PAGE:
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The Politics of Increments

Conservative icon Morton Blackwell has 45 “Laws of the Public Policy Process,” where he basically provides bite-sized nuggets of wisdom about politics and governing that really transcend partisan boundaries. While they’re all valuable maxims, there is on in particular that I want to draw attention to for my friends who are deeply committed to Texas Congressman Ron Paul and follow him with cult-like fervor:

19. All gains are incremental; some increments aren’t gains.

Liberals seem to have mastered this concept of “incremental gains” in politics. A small victory here. A small victory there. It’s the price an ideological liberal must pay to know that one day we will exist in a Social Democrat-style country modeled after the nanny states in Europe.

Yes, government will care for us from cradle to grave and freedom and prosperity will be discouraged and stifled. It’s like slowly being run over by a steamroller and realizing there’s very little you can do about it.

Liberals aren’t exclusive to the Democrat Party, either. There are plenty among the Republican ranks who believe government is good and should do more for people. I have a saying for that: The road to Hell is paved with good intentions.

Plenty of Republicans think it wise to codify social policy for “the public good.” They’re on town councils, in state legislatures, and even in the United States Congress. A friend of mine often quips, “The damn do-gooders are going to get us killed.”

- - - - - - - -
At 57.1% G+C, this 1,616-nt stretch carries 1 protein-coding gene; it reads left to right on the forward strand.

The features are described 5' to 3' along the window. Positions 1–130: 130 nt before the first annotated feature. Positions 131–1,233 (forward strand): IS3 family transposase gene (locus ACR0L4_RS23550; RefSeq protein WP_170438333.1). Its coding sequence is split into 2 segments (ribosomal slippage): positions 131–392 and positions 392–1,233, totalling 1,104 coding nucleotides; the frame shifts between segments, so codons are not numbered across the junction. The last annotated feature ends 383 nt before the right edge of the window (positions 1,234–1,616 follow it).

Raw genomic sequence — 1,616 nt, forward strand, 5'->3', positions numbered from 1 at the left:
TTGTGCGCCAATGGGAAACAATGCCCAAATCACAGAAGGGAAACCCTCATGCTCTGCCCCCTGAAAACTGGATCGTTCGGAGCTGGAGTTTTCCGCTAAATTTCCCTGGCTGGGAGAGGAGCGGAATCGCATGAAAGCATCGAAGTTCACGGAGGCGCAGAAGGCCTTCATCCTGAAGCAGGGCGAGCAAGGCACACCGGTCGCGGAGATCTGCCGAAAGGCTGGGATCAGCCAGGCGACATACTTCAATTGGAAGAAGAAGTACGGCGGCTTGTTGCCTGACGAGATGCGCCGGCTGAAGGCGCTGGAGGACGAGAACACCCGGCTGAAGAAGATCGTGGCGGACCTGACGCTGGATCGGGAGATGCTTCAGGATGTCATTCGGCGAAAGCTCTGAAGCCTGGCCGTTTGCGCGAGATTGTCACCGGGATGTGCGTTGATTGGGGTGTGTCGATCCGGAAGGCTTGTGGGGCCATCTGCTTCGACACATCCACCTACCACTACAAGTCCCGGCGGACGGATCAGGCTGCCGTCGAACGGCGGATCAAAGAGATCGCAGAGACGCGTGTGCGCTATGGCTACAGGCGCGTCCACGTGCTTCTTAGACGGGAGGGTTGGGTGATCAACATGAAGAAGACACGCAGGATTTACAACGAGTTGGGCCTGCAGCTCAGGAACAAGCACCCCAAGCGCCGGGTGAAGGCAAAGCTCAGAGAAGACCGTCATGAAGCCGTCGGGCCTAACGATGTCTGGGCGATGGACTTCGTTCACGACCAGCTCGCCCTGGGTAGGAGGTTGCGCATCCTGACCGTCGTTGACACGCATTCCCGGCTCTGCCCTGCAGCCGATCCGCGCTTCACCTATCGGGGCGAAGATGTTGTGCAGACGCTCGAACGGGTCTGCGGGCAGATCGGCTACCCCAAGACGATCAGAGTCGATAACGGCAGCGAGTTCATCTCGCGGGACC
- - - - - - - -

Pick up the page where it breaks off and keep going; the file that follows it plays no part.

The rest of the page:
And they probably are.

But at least they understand that every small victory is indeed still a victory. Every new tax or new program brings them closer to their ultimate goal. It’s like the anecdote of the frog in boiling water: Drop a live frog into a pot of boiling water, and he’ll quickly jump out; slowly raise the temperature, and the frog will be cooked alive.

And while it’s not completely true, it rings true in politics. We saw it in 2008/2009.

Under the Bush Administration, the American people were content in being incrementally screwed by big government Republicans masquerading as conservatives. The budget grew… and grew… and grew… and people barely noticed. Finally, Americans began noticing toward the end of Bush’s second term when the housing bubble popped and career politicians began telling us certain private companies were “too big to fail.”

Then came bailouts. And TARP. And ObamaCare. And it was all too fast for many of us.

Of course, some Americans were griping about big government all along. Although, not in a way palatable to most Americans. Libertarians had been saying “I told you so” for years. But no one was listening.


Because, unlike liberals, the libertarians advocate for dramatic cuts to the size and scope of government. Do I necessarily disagree that many of these cuts should be made? No, but I understand that in the world of electoral politics, you can only stake out a position and win if a majority of people find that position tolerable.

America didn’t find itself in this budget mess in one fiscal year, and we sure as heck won’t be able to dig ourselves out of it in that time.